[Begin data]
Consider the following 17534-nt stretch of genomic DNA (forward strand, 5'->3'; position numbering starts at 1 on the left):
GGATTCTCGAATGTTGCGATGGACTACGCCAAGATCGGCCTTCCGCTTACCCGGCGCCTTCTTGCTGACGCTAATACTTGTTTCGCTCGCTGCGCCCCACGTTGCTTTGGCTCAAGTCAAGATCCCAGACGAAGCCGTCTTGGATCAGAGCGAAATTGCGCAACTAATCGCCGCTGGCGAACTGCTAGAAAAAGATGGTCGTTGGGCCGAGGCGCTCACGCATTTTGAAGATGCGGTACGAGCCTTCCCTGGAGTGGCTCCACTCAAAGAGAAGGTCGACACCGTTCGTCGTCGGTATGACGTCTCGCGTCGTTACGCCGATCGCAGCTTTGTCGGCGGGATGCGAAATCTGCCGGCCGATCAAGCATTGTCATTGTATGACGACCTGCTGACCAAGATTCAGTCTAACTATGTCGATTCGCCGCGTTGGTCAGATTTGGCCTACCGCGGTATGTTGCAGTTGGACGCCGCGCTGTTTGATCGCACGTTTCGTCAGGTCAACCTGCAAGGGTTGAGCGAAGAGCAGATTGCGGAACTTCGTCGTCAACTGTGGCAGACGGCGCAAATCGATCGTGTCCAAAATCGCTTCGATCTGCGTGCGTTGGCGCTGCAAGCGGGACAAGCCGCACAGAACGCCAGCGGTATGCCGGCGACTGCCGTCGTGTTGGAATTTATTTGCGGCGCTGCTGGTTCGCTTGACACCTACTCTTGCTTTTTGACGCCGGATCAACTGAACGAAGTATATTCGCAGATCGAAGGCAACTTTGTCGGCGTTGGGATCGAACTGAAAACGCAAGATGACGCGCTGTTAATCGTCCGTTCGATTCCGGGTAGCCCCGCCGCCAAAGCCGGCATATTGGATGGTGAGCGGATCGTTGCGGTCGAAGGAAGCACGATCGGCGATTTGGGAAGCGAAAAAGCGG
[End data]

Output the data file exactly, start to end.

Consider the following 17534-nt stretch of genomic DNA (forward strand, 5'->3'; position numbering starts at 1 on the left):
GGATTCTCGAATGTTGCGATGGACTACGCCAAGATCGGCCTTCCGCTTACCCGGCGCCTTCTTGCTGACGCTAATACTTGTTTCGCTCGCTGCGCCCCACGTTGCTTTGGCTCAAGTCAAGATCCCAGACGAAGCCGTCTTGGATCAGAGCGAAATTGCGCAACTAATCGCCGCTGGCGAACTGCTAGAAAAAGATGGTCGTTGGGCCGAGGCGCTCACGCATTTTGAAGATGCGGTACGAGCCTTCCCTGGAGTGGCTCCACTCAAAGAGAAGGTCGACACCGTTCGTCGTCGGTATGACGTCTCGCGTCGTTACGCCGATCGCAGCTTTGTCGGCGGGATGCGAAATCTGCCGGCCGATCAAGCATTGTCATTGTATGACGACCTGCTGACCAAGATTCAGTCTAACTATGTCGATTCGCCGCGTTGGTCAGATTTGGCCTACCGCGGTATGTTGCAGTTGGACGCCGCGCTGTTTGATCGCACGTTTCGTCAGGTCAACCTGCAAGGGTTGAGCGAAGAGCAGATTGCGGAACTTCGTCGTCAACTGTGGCAGACGGCGCAAATCGATCGTGTCCAAAATCGCTTCGATCTGCGTGCGTTGGCGCTGCAAGCGGGACAAGCCGCACAGAACGCCAGCGGTATGCCGGCGACTGCCGTCGTGTTGGAATTTATTTGCGGCGCTGCTGGTTCGCTTGACACCTACTCTTGCTTTTTGACGCCGGATCAACTGAACGAAGTATATTCGCAGATCGAAGGCAACTTTGTCGGCGTTGGGATCGAACTGAAAACGCAAGATGACGCGCTGTTAATCGTCCGTTCGATTCCGGGTAGCCCCGCCGCCAAAGCCGGCATATTGGATGGTGAGCGGATCGTTGCGGTCGAAGGAAGCACGATCGGCGATTTGGGAAGCGAAAAAGCGG